Administrators are considering a number of offers for Harvestime (2005), after setting a deadline for bids of today (Friday, December 16).Speaking as British Baker went to press, joint administrator John Kelly of Begbies Traynor said he still expects a couple more offers and hopes to get a deal finalised by Christmas.Australian investor Ian Allen remains an interested party, and will be sitting down with administrators before the deadline, Mr Kelly said. He added: “I don’t know if Harvestime will be split. The way that people put offers together requires some work from administrators to decide which to accept.”Meanwhile, trading continues to improve at Harvestime’s Walsall bakery, which is being run by administrators, Mr Kelly said. Losses had been significantly reduced since administrators were called in. “We hope to break even fairly soon,” said Mr Kelly.Overall quality of deliveries to Tesco has improved from being quite poor in the first week, and the workforce remains co-operative and supportive, he added.A skeleton staff is being retained at Harvestime’s Leicester and Peterborough bakeries, to maintain security and show buyers around, Mr Kelly said. Details of the 450 staff made redundant by administrators will be given to buyers when a sale completes, with the hope they may be re-employed, he added. Harvestime (2005) called in administrators on November 18. It was apparently losing £250,000 a week at the time.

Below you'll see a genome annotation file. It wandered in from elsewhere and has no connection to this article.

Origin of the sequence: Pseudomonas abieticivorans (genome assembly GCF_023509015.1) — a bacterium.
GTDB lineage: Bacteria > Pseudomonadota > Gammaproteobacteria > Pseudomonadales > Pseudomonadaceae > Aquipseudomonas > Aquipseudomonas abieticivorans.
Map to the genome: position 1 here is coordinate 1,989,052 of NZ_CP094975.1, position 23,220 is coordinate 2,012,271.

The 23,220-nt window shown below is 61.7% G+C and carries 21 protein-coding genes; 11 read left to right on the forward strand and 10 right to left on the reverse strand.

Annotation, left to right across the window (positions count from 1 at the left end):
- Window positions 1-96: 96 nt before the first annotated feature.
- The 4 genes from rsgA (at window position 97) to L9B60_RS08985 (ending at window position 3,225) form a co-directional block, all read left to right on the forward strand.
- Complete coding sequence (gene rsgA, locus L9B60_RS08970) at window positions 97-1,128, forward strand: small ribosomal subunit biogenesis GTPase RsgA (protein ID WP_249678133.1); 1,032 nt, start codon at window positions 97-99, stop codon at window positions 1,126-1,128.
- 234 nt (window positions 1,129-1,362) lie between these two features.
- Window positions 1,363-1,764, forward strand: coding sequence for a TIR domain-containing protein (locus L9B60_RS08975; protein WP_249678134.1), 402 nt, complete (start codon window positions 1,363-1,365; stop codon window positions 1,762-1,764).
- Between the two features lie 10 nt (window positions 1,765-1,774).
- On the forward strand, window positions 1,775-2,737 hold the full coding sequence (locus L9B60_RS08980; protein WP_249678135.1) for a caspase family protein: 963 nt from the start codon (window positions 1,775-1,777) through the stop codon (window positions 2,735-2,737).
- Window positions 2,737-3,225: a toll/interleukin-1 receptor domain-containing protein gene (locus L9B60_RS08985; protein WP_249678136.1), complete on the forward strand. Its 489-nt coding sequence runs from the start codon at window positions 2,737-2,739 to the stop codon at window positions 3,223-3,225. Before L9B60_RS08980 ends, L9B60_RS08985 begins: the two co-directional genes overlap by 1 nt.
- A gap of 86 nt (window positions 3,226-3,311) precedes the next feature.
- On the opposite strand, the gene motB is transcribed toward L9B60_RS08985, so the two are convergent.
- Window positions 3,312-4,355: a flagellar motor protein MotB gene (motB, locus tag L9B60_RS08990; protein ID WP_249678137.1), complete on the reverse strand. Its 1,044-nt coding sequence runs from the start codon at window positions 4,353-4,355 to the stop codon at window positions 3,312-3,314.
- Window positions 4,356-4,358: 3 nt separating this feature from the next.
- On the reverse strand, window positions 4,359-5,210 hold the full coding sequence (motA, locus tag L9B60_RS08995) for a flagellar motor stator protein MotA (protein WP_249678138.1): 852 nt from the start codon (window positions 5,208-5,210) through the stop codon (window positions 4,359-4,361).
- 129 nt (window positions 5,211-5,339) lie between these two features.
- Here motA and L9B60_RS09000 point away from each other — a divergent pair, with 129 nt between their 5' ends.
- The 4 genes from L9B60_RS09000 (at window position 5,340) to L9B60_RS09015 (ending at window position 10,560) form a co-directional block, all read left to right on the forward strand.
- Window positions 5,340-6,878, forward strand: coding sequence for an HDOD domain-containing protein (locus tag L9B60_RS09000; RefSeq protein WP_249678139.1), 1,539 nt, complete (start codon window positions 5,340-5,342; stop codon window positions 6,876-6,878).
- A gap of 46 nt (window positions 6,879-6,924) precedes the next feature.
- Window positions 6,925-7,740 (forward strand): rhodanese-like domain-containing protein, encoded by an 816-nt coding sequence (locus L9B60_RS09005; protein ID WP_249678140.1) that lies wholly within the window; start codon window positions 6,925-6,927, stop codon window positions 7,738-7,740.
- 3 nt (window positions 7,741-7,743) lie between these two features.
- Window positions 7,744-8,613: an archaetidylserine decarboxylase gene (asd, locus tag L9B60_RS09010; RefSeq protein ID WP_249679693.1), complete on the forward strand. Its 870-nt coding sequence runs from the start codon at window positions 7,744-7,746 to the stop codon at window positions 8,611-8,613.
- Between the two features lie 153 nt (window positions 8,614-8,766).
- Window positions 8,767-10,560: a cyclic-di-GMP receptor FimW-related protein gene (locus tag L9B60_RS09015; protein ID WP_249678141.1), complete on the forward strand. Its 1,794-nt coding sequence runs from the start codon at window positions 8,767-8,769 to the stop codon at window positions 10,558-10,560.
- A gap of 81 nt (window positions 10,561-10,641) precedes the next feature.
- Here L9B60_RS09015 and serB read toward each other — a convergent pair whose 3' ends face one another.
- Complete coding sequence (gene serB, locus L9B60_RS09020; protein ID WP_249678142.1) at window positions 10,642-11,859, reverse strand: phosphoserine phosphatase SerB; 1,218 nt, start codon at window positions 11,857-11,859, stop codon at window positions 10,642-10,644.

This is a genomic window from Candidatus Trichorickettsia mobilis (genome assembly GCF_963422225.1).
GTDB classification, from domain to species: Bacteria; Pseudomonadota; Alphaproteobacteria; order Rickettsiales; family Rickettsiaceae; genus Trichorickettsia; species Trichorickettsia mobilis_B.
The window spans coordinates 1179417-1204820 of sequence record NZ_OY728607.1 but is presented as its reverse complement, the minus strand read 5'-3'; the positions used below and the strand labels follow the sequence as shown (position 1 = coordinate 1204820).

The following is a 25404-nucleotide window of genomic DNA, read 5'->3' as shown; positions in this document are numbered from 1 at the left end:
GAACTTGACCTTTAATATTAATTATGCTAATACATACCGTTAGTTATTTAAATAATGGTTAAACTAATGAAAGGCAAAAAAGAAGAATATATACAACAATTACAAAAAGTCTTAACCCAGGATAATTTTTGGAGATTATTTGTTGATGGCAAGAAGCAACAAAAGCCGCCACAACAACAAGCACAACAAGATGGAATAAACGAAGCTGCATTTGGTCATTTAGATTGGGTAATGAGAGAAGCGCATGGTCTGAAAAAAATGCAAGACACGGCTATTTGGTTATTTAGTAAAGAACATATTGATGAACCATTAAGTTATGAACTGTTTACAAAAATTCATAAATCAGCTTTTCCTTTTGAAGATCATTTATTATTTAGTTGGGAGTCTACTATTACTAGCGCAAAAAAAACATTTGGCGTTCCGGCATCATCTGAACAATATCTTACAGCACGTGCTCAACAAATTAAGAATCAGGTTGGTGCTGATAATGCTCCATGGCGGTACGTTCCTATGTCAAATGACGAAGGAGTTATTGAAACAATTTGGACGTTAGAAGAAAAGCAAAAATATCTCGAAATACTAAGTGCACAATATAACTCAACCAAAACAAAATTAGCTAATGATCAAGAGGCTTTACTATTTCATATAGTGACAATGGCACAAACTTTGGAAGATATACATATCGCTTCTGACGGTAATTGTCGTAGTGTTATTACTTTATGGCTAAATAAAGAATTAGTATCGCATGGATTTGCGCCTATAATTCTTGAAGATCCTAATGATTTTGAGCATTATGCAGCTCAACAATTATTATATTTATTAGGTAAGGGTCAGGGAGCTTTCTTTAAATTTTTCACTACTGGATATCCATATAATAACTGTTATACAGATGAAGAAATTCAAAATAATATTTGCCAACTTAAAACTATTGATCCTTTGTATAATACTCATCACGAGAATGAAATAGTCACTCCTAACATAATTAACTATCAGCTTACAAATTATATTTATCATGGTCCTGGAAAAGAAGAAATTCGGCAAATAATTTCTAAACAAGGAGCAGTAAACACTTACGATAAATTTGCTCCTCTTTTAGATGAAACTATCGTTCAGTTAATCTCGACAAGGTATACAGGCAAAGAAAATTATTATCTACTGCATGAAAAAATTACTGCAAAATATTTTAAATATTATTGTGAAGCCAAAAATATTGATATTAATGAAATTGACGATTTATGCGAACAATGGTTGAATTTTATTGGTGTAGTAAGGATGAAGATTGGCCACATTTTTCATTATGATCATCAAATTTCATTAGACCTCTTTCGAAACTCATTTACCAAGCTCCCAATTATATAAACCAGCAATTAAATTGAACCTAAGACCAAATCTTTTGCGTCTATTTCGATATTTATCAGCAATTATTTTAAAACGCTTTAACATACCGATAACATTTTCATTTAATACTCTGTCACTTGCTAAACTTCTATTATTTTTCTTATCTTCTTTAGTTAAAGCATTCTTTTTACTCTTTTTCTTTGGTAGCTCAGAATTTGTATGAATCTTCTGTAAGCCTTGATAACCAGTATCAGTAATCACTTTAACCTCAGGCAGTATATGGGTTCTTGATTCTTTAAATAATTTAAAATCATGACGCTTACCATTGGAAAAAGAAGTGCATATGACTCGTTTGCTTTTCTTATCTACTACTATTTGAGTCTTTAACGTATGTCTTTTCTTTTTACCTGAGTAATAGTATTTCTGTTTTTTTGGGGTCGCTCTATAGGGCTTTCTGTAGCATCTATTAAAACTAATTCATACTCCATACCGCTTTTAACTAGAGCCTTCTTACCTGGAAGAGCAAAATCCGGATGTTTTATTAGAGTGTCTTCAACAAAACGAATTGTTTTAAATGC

The Federation of Bakers (FoB) reported a trading loss of £29,278 for the year to 31 March 2006 as it held its AGM on 10 May. It reported revenue of £481,013 with expenditure of £510,29, including £71,379 spent on setting up a system to manage new Tesco Omega bread baskets, and £141,734 on public relations. The FoB’s net assets were £114,535 at the end of the year, down from £143,813 in 2005.